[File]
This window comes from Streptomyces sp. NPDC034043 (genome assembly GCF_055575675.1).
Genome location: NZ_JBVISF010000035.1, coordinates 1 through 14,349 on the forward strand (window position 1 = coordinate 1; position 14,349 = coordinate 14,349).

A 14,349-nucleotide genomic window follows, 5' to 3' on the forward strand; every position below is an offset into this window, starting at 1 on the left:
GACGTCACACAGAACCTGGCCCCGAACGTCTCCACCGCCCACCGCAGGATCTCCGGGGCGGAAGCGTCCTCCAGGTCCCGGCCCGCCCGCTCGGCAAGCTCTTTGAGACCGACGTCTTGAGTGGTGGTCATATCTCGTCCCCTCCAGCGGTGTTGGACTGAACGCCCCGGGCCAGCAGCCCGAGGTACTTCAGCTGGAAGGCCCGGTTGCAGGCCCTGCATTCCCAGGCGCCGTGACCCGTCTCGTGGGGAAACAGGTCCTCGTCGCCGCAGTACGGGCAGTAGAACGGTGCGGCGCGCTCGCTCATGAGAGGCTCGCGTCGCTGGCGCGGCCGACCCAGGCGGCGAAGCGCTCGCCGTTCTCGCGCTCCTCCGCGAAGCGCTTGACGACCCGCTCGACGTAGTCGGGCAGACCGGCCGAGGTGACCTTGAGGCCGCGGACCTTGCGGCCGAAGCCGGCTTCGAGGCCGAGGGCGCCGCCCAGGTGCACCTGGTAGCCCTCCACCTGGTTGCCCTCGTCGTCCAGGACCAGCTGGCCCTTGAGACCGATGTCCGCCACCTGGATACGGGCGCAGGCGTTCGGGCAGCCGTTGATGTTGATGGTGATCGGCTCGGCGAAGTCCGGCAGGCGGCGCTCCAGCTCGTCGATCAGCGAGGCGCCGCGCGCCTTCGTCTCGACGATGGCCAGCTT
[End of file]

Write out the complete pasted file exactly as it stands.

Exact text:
This window comes from Streptomyces sp. NPDC034043 (genome assembly GCF_055575675.1).
Genome location: NZ_JBVISF010000035.1, coordinates 1 through 14,349 on the forward strand (window position 1 = coordinate 1; position 14,349 = coordinate 14,349).

A 14,349-nucleotide genomic window follows, 5' to 3' on the forward strand; every position below is an offset into this window, starting at 1 on the left:
GACGTCACACAGAACCTGGCCCCGAACGTCTCCACCGCCCACCGCAGGATCTCCGGGGCGGAAGCGTCCTCCAGGTCCCGGCCCGCCCGCTCGGCAAGCTCTTTGAGACCGACGTCTTGAGTGGTGGTCATATCTCGTCCCCTCCAGCGGTGTTGGACTGAACGCCCCGGGCCAGCAGCCCGAGGTACTTCAGCTGGAAGGCCCGGTTGCAGGCCCTGCATTCCCAGGCGCCGTGACCCGTCTCGTGGGGAAACAGGTCCTCGTCGCCGCAGTACGGGCAGTAGAACGGTGCGGCGCGCTCGCTCATGAGAGGCTCGCGTCGCTGGCGCGGCCGACCCAGGCGGCGAAGCGCTCGCCGTTCTCGCGCTCCTCCGCGAAGCGCTTGACGACCCGCTCGACGTAGTCGGGCAGACCGGCCGAGGTGACCTTGAGGCCGCGGACCTTGCGGCCGAAGCCGGCTTCGAGGCCGAGGGCGCCGCCCAGGTGCACCTGGTAGCCCTCCACCTGGTTGCCCTCGTCGTCCAGGACCAGCTGGCCCTTGAGACCGATGTCCGCCACCTGGATACGGGCGCAGGCGTTCGGGCAGCCGTTGATGTTGATGGTGATCGGCTCGGCGAAGTCCGGCAGGCGGCGCTCCAGCTCGTCGATCAGCGAGGCGCCGCGCGCCTTCGTCTCGACGATGGCCAGCTT